Bail under New Criminal Law and CrPC
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Bail under New Criminal Law and CrPC

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Source: Supreme Court

Why in News?

Recently, the bench of Justices B R Gavai and Sandeep Mehta held that it is a settled law that the judgment and order granting bail by a single judge cannot be reviewed by the single judge of same court passing such judgment and order.

  • The aforesaid observation was made in the matter of Himanshu Sharma v. Union of India.

What was the Background of Himanshu Sharma v. Union of India Case?

  • The appeals challenge the 12th December 2023 orders by a single judge of the High Court of Madhya Pradesh Bench at Gwalior.
  • The judge cancelled bail granted to the appellants under Section 439(2) of the Code of Criminal Procedure, 1973 (CrPC).
  • The appellants were arrested for various offences under the Indian Penal Code, 1960 (IPC), and the Arms Act.
  • They were implicated solely on confessional statements made by co-accused.
  • The original bail was granted on 8th September 2022, and 14th September 2022, by a different single judge.
    • The state sought bail cancellation, citing the appellants' potential involvement in serious crimes.
  • The appellant approached Supreme Court stating that the decision to cancel bail by assessing the case's merits was inappropriate and an act of judicial impropriety.

What were the Court’s Observations?

  • The court emphasized the well-established principle that the considerations for granting bail and its cancellation are distinct.
  • It asserted that bail can only be cancelled under specific circumstances, including misuse of liberty, flouting bail conditions, ignorance of statutory provisions, or through misrepresentation or fraud.
  • The court expressed concern over the jurisdictional impropriety of the bail cancellation application being heard by a different single judge.
  • It noted that the cancellation disregarded the progress of the trial and concluded that the orders cancelling bail were grossly illegal and quashed them.
    • Consequently, the appeals were allowed.

What is the Concept of Bail in New Criminal Law and CrPC?

  • Concept:
    • Bail, a legal provision within the CrPC and BNSS facilitates release from prison pending trial or appeal upon depositing security.
    • Bailable offences guarantee the right to bail, as per Section 436 of the CrPC, while non-bailable offences grant discretion to courts or designated police officers, as outlined in Section 437.
    • Justice V R Krishna Iyer in the case of State of Rajasthan v. Balchand (1977) held that the basic rule is bail, not jail. It referred to a concept which is ‘Bail is a Right and Jail is an exception”.
  • Power of High Court to Grant Bail:
    • Provision
      • Under Section 439(1) of CrPC, a High Court or Court of Session holds the authority to grant bail.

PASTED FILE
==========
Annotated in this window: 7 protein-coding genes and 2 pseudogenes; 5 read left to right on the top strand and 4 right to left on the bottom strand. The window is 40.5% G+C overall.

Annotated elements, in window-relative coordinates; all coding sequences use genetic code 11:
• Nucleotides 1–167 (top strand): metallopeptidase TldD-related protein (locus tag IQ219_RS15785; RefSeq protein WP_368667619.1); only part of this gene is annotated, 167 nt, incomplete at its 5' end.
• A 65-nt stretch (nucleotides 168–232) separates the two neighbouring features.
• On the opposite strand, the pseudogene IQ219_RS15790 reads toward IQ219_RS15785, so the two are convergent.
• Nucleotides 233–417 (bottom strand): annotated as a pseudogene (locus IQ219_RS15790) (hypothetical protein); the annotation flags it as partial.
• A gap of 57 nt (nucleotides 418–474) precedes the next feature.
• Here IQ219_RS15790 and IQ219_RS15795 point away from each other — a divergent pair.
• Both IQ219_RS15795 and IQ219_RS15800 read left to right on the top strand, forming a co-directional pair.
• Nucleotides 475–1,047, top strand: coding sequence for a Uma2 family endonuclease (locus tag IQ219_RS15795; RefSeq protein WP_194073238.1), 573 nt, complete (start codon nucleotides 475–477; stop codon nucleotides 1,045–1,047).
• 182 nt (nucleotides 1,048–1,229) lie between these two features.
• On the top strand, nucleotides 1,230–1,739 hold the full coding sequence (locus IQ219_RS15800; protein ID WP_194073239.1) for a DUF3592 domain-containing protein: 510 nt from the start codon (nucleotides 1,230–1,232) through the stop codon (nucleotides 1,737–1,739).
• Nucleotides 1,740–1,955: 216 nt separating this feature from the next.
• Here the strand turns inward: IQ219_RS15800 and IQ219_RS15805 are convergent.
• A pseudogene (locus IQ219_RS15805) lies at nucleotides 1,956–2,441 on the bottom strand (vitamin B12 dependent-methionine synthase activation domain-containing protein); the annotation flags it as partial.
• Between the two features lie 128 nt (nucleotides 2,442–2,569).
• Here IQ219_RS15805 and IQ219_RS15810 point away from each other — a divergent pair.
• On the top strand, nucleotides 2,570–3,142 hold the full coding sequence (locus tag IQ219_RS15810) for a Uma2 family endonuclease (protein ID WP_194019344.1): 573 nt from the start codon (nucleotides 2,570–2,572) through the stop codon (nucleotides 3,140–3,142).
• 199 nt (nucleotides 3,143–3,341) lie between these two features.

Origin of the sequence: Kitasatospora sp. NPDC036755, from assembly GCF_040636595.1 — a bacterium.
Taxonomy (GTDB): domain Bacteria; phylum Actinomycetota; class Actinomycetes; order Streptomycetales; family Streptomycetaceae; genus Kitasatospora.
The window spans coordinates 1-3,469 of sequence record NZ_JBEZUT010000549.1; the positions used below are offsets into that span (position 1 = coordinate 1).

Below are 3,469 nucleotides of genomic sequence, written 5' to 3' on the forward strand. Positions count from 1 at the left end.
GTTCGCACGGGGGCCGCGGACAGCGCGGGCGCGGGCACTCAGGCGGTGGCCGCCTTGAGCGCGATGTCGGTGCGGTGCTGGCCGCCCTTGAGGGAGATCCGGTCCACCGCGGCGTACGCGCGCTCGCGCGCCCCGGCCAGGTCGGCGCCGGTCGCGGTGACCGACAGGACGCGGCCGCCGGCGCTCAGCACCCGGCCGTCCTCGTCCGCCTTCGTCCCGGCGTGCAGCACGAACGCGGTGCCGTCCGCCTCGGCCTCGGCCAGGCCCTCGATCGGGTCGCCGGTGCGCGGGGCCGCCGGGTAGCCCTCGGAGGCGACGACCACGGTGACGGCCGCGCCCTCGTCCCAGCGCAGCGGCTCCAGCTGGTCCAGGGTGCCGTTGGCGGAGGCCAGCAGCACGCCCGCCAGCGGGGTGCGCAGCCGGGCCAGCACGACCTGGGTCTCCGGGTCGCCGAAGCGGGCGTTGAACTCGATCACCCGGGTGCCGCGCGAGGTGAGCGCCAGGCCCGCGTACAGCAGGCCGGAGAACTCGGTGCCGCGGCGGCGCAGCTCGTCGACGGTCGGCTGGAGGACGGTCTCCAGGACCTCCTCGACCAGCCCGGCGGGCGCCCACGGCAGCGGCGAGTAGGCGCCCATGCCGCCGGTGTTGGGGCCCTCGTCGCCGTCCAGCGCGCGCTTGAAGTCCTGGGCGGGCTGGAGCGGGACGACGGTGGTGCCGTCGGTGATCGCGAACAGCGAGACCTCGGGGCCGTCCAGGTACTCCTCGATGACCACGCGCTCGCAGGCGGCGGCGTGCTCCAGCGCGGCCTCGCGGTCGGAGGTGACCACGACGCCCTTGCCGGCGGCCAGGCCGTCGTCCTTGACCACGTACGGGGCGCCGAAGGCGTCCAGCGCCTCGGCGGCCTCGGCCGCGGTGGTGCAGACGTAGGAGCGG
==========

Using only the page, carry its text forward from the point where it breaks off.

• Section 483 of Bhartiya Nagarik Suraksha Sanhita, 2023 (BNSS) covers these special powers of High Court and Court of Session to grant bail.
    • Granting Bail
      • A High Court or Court of Session may direct:
        • Release on bail of any person accused of an offence and in custody.
        • Imposition of conditions for certain specified offences under Section 437(3) of CrPC.
        • Modification or setting aside of conditions imposed by a Magistrate when releasing a person on bail.
    • Cancellation of Bail
      • Section 439(2) empowers the High Court or Court of Sessions to order the arrest of individuals previously released on bail under Chapter XXXIII.
  • Anticipatory Bail:
    • Provision
      • Section 438 of CrPC enables individuals fearing arrest for non-bailable offences to seek interim or anticipatory bail, that is pre-arrest bail.
      • Section 482 of BNSS covers this provision.
      • It states that where any person has reason to believe that he may be arrested on an accusation of having committed a non-bailable offence, he may apply to the High Court or the Court of Session for a direction under this section that in the event of such arrest he shall be released on bail.
    • Eligibility
      • Anyone anticipating charges, enmity, or wrongful arrest may apply.
      • In State of M.P v. Pradeep Sharma (2013), SC held that “When a person against whom a warrant had been issued and is absconding or concealing himself in order to avoid execution of warrant and declared as a proclaimed offender in terms of Section 82 of CrPC, he is not entitled to the relief of anticipatory bail”.
    • Factors
      • The nature and gravity of the accusation;
      • The antecedents of the applicant;
      • The possibility of the applicant to flee from justice; and
      • Where the accusation has been made with the object of injuring or humiliating the applicant by having him so arrested, either reject the application forthwith or issue an interim order for the grant of anticipatory bail.
  • Mandatory Bail:
    • Magistrates shall grant bail if investigations extend beyond prescribed periods under Section 167 (2) of CrPC. The use of word ‘shall’ makes it mandatory to grant bail under this Section.
    • It is also known as Default Bail.
    • Accused are entitled to bail if investigations are not completed within specified durations.
    • Section 187 of BNSS covers this provision.